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Letty Ann Shapiro, Community Development Expert, OCC
Banks can view opportunity zone investing in two ways—as an attractive tax-advantaged investment and as a new community development tool to make a positive social and economic impact in communities they serve. With careful planning and implementation, banks may ensure both views come true.
To ensure positive, long-term economic and social impacts and avoid unintended consequences, banks such as Woodforest National Bank, and other investors, adopted the Guiding Principles and Reporting Framework for Opportunity Zones (OZFramework) with the goal of maximizing the social impact and economic returns from their investments in qualified opportunity funds.
The Beeck Center for Social Impact and Innovation at Georgetown University developed these guiding principles and reporting framework for opportunity zone investing in partnership with U.S. Impact Investing Alliance and the Federal Reserve Bank of New York. The partnership began in 2018 and released the framework in February 2019. The framework is designed to help banks and other investors ensure that their opportunity zone capital addresses the economic barriers facing low-income and underserved communities.
To develop the OZFramework, the partners convened training and work sessions with over 50 organizations representing community development investors, researchers, policymakers, and other stakeholders. The goal was to craft strategies for ensuring that opportunity zone investments result in long-term, meaningful, and inclusive community and economic development. This work resulted in the formation in June 2019 of the Opportunity Zones Investor Council. The council's 15 original members included investors, developers, and fund managers who debated ways to positively affect the nation's opportunity zones; cross-pollinate best practices; and develop new models for community investment.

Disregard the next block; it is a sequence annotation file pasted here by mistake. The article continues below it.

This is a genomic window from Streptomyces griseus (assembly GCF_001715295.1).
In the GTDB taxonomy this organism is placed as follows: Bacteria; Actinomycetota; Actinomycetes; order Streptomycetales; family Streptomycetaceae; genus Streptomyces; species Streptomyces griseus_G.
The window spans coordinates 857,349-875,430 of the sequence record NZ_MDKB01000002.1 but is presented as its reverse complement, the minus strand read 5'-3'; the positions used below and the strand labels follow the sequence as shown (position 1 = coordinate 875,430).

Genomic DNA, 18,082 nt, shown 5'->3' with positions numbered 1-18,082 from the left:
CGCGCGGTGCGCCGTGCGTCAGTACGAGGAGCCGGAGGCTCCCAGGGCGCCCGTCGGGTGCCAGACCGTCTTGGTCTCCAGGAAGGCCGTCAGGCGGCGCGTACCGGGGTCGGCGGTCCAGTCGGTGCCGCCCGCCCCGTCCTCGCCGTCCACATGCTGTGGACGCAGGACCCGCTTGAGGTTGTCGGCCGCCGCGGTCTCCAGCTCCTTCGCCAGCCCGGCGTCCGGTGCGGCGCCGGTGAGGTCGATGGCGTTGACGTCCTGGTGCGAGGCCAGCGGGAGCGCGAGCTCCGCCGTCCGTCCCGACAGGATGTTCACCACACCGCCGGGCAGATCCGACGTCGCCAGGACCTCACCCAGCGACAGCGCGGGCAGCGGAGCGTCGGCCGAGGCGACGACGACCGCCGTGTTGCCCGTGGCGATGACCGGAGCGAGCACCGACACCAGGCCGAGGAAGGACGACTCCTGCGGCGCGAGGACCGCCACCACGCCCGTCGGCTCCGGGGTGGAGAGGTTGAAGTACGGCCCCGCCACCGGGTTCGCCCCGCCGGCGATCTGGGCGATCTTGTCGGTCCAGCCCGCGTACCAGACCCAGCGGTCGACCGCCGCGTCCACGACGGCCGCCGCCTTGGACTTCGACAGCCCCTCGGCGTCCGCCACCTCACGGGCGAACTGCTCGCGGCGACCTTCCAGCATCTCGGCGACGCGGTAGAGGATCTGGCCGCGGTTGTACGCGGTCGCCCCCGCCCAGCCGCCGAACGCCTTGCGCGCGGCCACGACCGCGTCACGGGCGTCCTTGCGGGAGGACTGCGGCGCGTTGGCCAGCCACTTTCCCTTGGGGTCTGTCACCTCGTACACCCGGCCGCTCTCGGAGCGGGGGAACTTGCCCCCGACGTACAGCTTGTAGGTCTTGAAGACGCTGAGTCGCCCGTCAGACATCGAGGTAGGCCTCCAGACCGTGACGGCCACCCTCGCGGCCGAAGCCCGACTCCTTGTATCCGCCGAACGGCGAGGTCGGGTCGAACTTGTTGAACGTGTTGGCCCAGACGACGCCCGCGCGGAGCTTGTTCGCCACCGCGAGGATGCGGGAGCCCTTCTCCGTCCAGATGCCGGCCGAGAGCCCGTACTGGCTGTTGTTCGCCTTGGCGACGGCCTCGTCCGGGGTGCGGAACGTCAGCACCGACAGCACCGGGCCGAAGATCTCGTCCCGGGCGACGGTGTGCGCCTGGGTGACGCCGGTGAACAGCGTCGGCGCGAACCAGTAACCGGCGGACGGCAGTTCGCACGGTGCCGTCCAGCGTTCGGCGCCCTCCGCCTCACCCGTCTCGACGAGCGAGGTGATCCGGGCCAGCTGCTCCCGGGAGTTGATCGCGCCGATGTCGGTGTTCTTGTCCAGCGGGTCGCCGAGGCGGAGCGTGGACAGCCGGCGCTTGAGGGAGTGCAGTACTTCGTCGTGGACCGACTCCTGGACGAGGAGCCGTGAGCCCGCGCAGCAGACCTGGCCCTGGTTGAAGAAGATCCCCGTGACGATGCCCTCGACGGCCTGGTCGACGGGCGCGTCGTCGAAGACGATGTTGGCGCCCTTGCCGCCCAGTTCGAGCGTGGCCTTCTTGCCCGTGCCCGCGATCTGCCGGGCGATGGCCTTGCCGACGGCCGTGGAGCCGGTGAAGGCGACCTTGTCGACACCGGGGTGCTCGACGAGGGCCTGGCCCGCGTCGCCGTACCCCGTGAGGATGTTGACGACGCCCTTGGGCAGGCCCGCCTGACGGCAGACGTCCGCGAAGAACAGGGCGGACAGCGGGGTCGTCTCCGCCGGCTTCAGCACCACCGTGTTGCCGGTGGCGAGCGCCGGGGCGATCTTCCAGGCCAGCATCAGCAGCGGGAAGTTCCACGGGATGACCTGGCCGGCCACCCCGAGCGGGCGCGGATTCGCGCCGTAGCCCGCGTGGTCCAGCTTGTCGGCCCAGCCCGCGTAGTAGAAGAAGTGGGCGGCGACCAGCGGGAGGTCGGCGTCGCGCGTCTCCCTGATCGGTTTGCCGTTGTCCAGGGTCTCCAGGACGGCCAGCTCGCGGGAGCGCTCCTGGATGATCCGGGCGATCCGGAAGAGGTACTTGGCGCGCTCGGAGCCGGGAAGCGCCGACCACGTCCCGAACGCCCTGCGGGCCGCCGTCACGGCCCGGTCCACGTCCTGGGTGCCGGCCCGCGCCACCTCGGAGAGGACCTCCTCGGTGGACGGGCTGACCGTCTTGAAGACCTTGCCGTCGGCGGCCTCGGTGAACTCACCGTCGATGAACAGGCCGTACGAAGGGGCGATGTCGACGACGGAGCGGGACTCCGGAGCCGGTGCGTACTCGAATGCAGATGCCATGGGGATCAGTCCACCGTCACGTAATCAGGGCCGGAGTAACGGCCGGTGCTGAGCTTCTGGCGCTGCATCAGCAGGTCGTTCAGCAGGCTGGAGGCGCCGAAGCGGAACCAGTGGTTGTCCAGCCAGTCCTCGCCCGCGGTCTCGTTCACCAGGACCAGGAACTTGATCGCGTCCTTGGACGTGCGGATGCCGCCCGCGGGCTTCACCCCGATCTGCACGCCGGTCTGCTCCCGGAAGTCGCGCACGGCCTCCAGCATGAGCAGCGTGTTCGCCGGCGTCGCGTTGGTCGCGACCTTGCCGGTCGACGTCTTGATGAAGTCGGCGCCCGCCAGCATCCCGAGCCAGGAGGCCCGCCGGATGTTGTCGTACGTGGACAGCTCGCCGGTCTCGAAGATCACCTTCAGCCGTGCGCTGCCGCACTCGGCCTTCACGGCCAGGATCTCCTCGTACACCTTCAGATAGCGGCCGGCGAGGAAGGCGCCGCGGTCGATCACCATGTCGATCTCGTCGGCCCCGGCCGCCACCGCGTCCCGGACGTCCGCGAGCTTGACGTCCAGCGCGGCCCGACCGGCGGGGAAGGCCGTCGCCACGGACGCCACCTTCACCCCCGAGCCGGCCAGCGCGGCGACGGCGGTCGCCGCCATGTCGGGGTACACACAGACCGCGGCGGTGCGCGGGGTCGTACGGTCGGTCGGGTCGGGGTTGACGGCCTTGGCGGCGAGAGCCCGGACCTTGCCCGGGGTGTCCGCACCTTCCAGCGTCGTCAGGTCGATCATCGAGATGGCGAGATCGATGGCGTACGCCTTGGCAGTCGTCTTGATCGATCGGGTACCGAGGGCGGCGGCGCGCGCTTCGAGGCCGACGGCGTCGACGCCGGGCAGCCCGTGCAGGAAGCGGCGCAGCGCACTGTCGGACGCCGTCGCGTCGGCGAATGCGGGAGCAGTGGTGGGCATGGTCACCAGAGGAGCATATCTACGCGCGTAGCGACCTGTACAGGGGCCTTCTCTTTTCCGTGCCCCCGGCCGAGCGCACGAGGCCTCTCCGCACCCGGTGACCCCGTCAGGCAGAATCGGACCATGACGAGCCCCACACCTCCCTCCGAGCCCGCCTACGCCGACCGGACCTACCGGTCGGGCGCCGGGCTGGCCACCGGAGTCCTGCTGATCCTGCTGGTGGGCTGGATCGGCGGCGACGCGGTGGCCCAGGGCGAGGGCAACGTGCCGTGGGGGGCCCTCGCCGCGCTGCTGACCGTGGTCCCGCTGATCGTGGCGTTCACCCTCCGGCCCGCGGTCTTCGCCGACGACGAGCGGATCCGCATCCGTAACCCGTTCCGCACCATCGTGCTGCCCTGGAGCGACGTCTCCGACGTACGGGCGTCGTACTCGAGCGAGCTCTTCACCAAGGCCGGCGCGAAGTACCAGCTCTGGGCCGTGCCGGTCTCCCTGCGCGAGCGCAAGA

The framework's five guiding principles for qualified opportunity funds are as follows:
The framework recommends collecting, tracking, and reporting on basic transaction-level data, which enables measurement of the economic and social impacts of QOF activities. Transaction-level data include the size and location of the investment property; identification of commercial tenants; and the type of qualifying property.
In addition, the reporting framework recommends that projects collect the following data:
Adopting the OZFramework can help banks, and other investors in qualified opportunity funds, measure the impact that fund-financed projects are having on their communities.
For more information, contact Letty Ann Shapiro at LettyAnn.Shapiro@occ.treas.gov.
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Collection: Community Developments Investments
Photos show the Stonewall Building in downtown Birmingham, Ala. The photo in the middle shows Alex Flachsbart, chief executive officer of Opportunity Alabama, and Ed Ticheli, a developer, discussing the renovation of the Stonewall Building, previously known as the American Life Building. The background image shows the renovated Stonewall Building, which is located in an opportunity zone and will contain 140 affordable housing units. (Photos: Opportunity Alabama and LMS Real Estate Investment Management)
Call (202) 649-6420 or email firstname.lastname@example.org. This and previous editions are available on the OCC's website at www.occ.gov/communityaffairs.
Articles by non-OCC authors represent the authors’ own views and not necessarily the views of the OCC.